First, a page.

TxDOT addresses decision in not seeking funding yet for improving RM 620

Amidst an influx in comments and queries about the lack of funding improvements to RM 620 in Northwest Austin, Steiner Ranch and Cedar Park, the Texas Department of Transportation is aiming to put those concerns at ease.

Expanding RM 620 from the Mansfield Dam to US 183—which crosses multiple jurisdictions— was not included in the latest project call for funding for the 2019-22 Transportation Improvement Program by the Capital Area Metropolitan Planning Organization, which is the Central Texas region's transportation planning agency.

Of the 239 comments submitted during the public comment period for the plan, 225 were over not including a project on RM 620 north of the dam.

The 2019-22 plan did include funding the expansion of two sections of RM 620 from Hwy. 71 to Oak Grove Boulevard through the cities of Bee Cave and Lakeway. Prior to approval of the plan by CAMPO's board Monday night, Bruce Byron, a project manager with the Texas Department of Transportation’s Austin district, addressed what TxDOT is doing on the northern section.

“Our next challenge is with the north section,” he said. “For those of you who justified your concerns about that, we have not forgotten you, and we have been working constantly on finding a project to get prepared for that area. We could not just get that prepared in time and in the time schedule for this particular funding period.”

Byron said TxDOT is planning to start construction by this fall on one project in that section to make improvements on RM 2222 and add a bypass lane at RM 620 and RM 2222. The city of Austin is providing about $7.5 million for the overall $18 million project as part of its 2016 mobility bond.

“That was our top priority on [RM] 620 because it helps the most people reduce their commute and is the biggest bottleneck on 620 at [RM] 2222,” Byron said. “We believe that project will have significant impact. … The bypass will not only help traffic coming from the south but coming from the north as well.”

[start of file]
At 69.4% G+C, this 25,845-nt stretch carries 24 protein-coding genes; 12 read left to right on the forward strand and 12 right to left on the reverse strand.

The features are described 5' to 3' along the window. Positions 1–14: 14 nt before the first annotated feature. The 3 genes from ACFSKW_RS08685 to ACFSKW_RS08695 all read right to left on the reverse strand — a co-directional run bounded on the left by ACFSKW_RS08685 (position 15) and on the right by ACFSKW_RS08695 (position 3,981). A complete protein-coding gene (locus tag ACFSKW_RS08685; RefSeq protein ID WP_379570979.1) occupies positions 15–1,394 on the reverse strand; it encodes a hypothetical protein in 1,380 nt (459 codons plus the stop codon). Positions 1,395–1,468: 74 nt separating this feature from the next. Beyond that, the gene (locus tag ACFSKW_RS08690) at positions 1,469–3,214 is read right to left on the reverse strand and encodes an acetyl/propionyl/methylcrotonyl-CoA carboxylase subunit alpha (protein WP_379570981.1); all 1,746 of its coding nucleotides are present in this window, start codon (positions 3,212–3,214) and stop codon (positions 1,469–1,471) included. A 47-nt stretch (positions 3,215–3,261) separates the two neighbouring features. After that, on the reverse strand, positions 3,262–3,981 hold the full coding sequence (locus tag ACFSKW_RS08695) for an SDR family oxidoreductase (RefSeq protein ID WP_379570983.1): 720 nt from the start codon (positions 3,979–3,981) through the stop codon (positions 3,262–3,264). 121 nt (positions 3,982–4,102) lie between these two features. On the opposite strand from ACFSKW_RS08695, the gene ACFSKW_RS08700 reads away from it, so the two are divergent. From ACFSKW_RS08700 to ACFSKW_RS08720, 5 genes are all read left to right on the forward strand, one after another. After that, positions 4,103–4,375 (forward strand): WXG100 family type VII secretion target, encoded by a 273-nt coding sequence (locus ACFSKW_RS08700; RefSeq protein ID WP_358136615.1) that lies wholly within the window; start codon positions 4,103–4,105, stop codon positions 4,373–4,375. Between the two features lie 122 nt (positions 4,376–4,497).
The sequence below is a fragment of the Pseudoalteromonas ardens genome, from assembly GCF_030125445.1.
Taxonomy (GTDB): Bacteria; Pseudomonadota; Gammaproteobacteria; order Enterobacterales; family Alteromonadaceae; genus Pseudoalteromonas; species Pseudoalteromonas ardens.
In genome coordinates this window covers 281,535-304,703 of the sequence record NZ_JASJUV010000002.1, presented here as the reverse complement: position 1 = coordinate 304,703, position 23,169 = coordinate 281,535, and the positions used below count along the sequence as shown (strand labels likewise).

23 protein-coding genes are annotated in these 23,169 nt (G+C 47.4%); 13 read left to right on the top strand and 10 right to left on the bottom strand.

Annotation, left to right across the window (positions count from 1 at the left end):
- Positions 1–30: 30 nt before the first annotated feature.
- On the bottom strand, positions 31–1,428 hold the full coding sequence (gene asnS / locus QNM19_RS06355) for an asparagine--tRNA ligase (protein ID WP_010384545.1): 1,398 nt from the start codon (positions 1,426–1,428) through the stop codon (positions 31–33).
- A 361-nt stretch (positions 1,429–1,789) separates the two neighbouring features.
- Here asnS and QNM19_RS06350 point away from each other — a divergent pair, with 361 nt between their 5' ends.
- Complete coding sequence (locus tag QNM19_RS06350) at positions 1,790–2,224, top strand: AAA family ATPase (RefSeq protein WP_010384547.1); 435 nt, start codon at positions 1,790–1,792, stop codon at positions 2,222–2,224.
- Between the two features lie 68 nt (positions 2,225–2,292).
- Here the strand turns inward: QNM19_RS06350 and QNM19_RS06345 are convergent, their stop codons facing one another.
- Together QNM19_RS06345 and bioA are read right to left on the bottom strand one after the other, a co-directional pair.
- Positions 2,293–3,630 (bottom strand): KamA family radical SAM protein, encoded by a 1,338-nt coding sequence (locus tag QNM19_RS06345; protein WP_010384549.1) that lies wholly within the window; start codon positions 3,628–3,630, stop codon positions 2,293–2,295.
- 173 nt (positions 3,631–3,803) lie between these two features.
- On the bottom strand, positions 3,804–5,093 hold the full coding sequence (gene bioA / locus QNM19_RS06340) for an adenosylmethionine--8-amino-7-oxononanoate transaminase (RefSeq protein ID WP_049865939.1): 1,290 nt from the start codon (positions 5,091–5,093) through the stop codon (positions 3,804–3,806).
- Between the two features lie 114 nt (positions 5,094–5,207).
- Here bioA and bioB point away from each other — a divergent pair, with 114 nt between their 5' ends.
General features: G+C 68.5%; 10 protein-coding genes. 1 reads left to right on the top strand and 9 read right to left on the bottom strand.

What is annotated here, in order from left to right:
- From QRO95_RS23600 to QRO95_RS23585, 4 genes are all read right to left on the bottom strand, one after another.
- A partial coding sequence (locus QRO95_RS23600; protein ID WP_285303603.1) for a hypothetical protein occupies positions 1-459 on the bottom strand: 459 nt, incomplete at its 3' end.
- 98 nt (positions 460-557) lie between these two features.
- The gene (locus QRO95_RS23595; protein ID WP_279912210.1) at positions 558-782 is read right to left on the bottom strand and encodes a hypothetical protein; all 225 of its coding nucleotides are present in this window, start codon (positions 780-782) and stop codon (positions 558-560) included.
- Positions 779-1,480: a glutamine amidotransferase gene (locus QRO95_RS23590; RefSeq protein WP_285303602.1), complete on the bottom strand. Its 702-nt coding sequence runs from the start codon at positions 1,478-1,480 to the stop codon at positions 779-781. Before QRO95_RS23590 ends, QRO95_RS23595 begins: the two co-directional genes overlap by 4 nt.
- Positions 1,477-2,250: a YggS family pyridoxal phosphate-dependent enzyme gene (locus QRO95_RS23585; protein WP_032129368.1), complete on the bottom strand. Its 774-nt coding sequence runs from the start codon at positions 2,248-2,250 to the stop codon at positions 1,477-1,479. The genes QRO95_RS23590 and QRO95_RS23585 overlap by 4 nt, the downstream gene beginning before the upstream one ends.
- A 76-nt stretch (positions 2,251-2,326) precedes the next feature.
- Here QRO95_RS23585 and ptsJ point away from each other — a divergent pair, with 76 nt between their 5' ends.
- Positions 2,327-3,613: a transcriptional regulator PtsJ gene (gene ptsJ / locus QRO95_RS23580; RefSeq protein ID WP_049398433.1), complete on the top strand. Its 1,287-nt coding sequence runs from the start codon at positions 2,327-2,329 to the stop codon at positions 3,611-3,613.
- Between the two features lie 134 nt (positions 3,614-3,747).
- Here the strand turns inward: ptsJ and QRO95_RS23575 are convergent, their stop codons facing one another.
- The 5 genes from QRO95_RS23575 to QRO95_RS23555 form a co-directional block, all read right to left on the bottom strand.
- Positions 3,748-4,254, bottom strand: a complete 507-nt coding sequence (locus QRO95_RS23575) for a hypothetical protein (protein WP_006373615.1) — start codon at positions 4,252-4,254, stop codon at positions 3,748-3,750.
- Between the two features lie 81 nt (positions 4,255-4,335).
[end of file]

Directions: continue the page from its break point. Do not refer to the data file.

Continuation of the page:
The department is also in the process of authorizing two engineering contracts to work on an implementation plan for RM 620 from the dam to US 183, Byron said.

The reason two projects on the southern end of RM 620 in Bee Cave and Lakeway is because those projects will be easier to implement, he said. Bee Cave and Lakeway also provided $5 million each for the work.

“Bee Cave and Lakeway, where most of the congestion lies were anxious to get the project started, even before we had the feasibility study,” Byron said.

TxDOT sat down with elected officials from Travis and Williamson counties and the cities of Austin and Cedar Park in the past week to provide them with an update on what will happen next on the northern section of RM 620.

Travis County Commissioner Brigid Shea, whose Precinct 2 includes RM 620 from the dam to Boulder Lane, said it is important for TxDOT to also consider making safety improvements in the interim, such as installing barriers, cables or pylons, that could prevent head-on collisions.

The latest movement and attention to the northern section of RM 620 that has seen a number of serious traffic accidents and deaths in the first half of 2018 is reassuring some residents.

“I am encouraged that we have a lot of momentum building,” said Brian Thompto, chairman for the Steiner Ranch Homeowners Association. “Clearly, the public has been overwhelmed with traffic on [RM] 620.”

However, Thompto said he expects TxDOT to be prepared for the next project call for funding in 18 months and to bring forward a sizeable project with jurisdictions partnering on financing it.

“Ultimately, we’re behind, this whole region is behind,” he said. “For us to be so far behind, and RM 620 to be the poster child for that, and come to this project call and it’s not even in the discussion, that’s where the frustration comes from.”
By Amy Denney
Amy has worked for Community Impact Newspaper since September 2010, serving as reporter and then senior editor for the Northwest Austin edition and covering transportation. She is now managing editor for the nine publications in the Central Texas area.


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